... In order to bring in this view, seven questions and corresponding BM components are added. The resulting 16 building blocks are visualized in Figure 9 (Upward and Jones, 2016), (Widmer, 2016), (, 2019). Eventually, this framework aims at finding the "sweet spot" for a BM between "socially beneficial, environmentally regenerative and financially viable" (, 2019). ...
... As Burkhart et al. (2011) amplify, the reason for such research gaps in BMD is founded in the missing understanding of how a BM can be analyzed. Moreover, Upward and Jones (2016) state that the comparability across BM reference models, industries, or BM structures is too insufficient in order to name general principles. ...
... Since companies no longer focus solely on profit-oriented shareholder goals, but increasingly on various stakeholder needs, it can be concluded that a combination of different BM goals exists in start-ups' reality (Upward and Jones, 2016). In this case, also the relative relationship of the BM goals to each other must be determined. ...
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An ever faster changing and increasingly complex business world make the development of new successful BMs a key challenge for entrepreneurs. Accordingly, BMD is a central activity in start-ups for exploring, defining and communicating new business opportunities. At the same time, neither in BMD theory nor practice is sufficient knowledge available on how to design an efficient BMD procedure. Inspired by the question, How can an efficient BMD procedure be realized? this work explores entrepreneurial BMD and builds on the thesis that business context needs to be actively involved in BMD. First, the status quo of BM theories is explored by qualitative studies and advanced with new concepts for the BM, the BMD process, the BM business context and BMD efficiency. Second, an empirical study provides new quantitative insights from start-ups’ BMD practices. Building on a combined research view from qualitative and empirical studies, this work enhances BMD efficiency requirements and shows first insights on how to harmonize standards and individual requirements in BMD. The resulting six principles serve as a basis to develop an efficient BMD approach. In practice, entrepreneurs obtain initial guidelines for making sustainable BM decisions, while balancing BMD efforts.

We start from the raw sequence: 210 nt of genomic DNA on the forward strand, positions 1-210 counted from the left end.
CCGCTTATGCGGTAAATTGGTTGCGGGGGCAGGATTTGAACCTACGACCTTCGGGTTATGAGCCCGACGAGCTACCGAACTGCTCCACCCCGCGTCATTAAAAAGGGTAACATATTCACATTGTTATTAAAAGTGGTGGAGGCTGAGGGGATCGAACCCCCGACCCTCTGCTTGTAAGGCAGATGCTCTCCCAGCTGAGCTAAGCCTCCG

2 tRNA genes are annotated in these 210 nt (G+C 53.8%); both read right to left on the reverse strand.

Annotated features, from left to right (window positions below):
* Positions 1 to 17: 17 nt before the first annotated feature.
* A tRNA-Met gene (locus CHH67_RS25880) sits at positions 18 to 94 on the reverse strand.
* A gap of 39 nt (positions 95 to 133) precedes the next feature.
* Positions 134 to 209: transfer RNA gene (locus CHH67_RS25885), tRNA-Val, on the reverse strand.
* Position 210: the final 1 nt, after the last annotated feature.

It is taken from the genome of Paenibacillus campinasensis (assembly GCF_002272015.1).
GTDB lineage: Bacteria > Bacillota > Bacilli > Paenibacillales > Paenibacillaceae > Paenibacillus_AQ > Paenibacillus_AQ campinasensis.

... Given these challenges and the fact that the circular economy is the future target in many country and regional policies such as the Circular Economy package by the European Union (European Commission, 2023a), it is evident that such a circular economy must be positioned as a comprehensive and ambitious concept, going beyond material efficiency and recycling. Figure 2 shows a broader perspective on the circular economy, where the focus might be on sufficiency and making do with less and consuming different to tackle unsustainable consumption (Alexander, 2012; and net positive as well as a flourishing perspective to put environmental and societal well-being above a profit orientation (Ehrenfeld & Hoffman, 2013;Raworth, 2017;Upward & Jones, 2016). Next, future research areas for sufficiency and regenerative business models are described fitting these higher levels of ambitions in the circular economy. ...
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Circular business model innovation is about innovating the business model to create superior customer value propositions, while slowing resource loops through products that last longer, closing resource loops, by recycling materials, narrowing the loop by using less material per product and in manufacturing processes, and regenerating resource loops through using renewables and creating benefits for the natural environment. Despite the potential, and emerging circular business model examples by companies, only a limited percentage of products and materials is currently recycled, let alone repaired, or refurbished. This chapter addresses new avenues and game changers for research and practice in circular business model innovation, including: the twin transition of digital and circular economies, slowing the loop and regeneration, collaborative business models, and tools, methods, and impact assessment.